The Element Nihonium
Atomic Number: 113
Atomic Weight: 286
Melting Point: Unknown
Boiling Point: Unknown
Phase at Room Temperature: Expected to be a Solid
Element Classification: Metal
Period Number: 7
Group Number: 13
Group Name: none
Special Notes: Radioactive and Artificially Produced
What's in a name? Named for the country of Japan.
Say what? Nihonium is pronounced as nee-hone-ee-em.
History and Uses:
On July 23, 2004, scientists working at the RIKEN Nishina Center for Accelerator-based Science in Wako, Japan, created the first two atoms of the element nihonium by accelerating zinc ions to 10 percent the speed of light and then impacting them onto a thin bismuth target. Both atoms quickly underwent a series of four alpha decays, forming dubnium-262, which then decayed by spontaneous fission.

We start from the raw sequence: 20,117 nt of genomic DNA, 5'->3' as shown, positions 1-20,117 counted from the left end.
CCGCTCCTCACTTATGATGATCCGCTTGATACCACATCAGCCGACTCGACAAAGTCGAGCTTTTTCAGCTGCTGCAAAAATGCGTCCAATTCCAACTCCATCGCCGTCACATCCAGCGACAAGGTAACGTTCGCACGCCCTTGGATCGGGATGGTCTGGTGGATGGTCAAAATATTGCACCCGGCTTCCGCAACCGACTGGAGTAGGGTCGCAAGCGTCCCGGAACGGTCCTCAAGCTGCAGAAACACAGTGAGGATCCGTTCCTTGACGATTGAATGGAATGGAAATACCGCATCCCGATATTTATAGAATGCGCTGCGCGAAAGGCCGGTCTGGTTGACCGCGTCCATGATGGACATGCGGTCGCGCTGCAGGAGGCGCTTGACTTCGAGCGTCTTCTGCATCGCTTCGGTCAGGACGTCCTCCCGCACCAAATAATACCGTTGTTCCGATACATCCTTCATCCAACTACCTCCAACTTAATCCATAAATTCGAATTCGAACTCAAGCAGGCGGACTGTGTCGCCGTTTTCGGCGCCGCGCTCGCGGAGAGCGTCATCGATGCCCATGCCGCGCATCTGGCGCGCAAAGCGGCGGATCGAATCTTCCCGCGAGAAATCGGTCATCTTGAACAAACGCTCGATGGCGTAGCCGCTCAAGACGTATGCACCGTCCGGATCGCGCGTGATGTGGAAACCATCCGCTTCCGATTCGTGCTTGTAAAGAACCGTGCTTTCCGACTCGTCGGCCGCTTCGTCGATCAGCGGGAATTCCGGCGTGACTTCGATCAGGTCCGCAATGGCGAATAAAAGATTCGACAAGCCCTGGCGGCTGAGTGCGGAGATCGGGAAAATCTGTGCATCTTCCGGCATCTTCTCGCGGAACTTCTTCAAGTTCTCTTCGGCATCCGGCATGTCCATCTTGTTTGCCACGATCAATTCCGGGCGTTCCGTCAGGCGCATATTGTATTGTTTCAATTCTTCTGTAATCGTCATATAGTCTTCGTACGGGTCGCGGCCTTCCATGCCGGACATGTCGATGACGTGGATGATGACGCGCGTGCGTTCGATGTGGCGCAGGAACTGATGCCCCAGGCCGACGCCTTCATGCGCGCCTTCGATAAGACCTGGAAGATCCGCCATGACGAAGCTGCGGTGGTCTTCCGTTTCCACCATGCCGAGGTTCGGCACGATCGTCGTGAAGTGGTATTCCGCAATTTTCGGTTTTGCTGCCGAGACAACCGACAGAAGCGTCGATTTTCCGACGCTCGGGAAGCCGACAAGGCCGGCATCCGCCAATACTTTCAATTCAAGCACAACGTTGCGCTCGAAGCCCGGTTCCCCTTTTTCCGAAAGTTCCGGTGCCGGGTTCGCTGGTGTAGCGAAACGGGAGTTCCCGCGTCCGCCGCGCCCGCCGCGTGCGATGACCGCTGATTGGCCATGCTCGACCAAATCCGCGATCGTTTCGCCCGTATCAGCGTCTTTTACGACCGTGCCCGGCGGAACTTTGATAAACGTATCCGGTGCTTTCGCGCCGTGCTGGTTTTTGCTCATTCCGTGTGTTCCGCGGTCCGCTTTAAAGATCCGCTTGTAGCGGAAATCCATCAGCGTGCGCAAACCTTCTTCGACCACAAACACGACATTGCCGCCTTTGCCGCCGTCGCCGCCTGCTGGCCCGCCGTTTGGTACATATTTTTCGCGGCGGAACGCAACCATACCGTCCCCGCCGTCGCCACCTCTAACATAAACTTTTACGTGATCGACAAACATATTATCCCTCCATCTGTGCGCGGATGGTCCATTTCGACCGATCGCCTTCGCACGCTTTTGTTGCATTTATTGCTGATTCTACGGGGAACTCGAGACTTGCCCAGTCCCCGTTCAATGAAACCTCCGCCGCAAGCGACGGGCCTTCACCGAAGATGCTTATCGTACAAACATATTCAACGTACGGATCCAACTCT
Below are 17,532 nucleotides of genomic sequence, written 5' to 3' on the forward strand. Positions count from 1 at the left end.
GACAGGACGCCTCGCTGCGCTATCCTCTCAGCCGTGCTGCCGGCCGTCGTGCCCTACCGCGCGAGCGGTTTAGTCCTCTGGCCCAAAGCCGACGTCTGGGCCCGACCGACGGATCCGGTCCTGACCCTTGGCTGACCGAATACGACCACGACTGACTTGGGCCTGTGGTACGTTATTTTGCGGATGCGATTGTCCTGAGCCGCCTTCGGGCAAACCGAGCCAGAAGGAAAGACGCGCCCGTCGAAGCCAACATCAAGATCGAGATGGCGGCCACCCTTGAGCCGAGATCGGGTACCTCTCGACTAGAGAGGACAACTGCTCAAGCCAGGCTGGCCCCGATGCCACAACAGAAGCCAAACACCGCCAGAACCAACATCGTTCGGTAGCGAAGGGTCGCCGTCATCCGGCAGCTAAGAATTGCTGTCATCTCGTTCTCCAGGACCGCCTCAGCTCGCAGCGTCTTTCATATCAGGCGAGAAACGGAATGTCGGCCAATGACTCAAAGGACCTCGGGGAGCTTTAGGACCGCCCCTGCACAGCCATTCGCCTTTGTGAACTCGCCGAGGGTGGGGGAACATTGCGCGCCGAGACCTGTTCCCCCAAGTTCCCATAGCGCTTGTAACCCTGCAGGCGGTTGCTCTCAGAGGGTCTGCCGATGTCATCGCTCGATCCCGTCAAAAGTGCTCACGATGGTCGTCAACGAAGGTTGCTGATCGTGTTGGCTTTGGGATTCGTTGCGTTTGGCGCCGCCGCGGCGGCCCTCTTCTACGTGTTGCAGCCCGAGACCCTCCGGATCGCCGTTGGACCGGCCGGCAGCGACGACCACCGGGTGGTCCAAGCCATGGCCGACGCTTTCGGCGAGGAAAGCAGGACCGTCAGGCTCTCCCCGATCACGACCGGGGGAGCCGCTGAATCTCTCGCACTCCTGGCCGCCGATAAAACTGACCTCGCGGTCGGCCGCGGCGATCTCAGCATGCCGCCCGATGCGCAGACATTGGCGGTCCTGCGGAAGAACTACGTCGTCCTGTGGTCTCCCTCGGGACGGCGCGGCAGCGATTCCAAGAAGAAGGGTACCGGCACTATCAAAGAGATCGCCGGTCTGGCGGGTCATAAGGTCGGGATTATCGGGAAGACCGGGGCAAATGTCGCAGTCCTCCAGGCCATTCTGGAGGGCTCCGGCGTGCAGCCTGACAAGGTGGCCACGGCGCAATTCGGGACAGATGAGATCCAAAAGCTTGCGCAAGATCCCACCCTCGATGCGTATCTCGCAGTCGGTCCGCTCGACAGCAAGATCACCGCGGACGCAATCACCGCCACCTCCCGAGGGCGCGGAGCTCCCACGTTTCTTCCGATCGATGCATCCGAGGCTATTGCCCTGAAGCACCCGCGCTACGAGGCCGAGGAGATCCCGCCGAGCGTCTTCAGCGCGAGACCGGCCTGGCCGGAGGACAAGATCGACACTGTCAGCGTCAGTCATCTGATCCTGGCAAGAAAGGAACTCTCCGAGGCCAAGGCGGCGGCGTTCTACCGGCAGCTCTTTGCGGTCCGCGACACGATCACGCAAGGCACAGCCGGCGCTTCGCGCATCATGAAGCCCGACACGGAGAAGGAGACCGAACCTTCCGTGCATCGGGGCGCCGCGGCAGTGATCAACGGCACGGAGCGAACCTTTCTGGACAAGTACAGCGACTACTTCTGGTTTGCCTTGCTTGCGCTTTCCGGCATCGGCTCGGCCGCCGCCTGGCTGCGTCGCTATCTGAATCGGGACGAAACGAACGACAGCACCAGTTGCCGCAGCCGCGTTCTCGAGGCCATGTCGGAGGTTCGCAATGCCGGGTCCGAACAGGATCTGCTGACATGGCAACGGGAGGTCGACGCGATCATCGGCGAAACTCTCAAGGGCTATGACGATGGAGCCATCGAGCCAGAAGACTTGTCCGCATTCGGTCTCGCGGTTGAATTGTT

Nihonium's most stable isotope, nihonium-286, has a half-life of about 20 seconds. It decays into roentgenium-282 through alpha decay.
Since only a few atoms of nihonium have ever been produced, it currently has no uses outside of basic scientific research.
Estimated Crustal Abundance: Not Applicable
Estimated Oceanic Abundance: Not Applicable
Number of Stable Isotopes: 0 (View all isotope data)
Ionization Energy: Unknown
Oxidation States: Unknown
3s2 3p6 3d10
4s2 4p6 4d10 4f14
5s2 5p6 5d10 5f14
6s2 6p6 6d10
Citation and linking information
For questions about this page, please contact Steve Gagnon.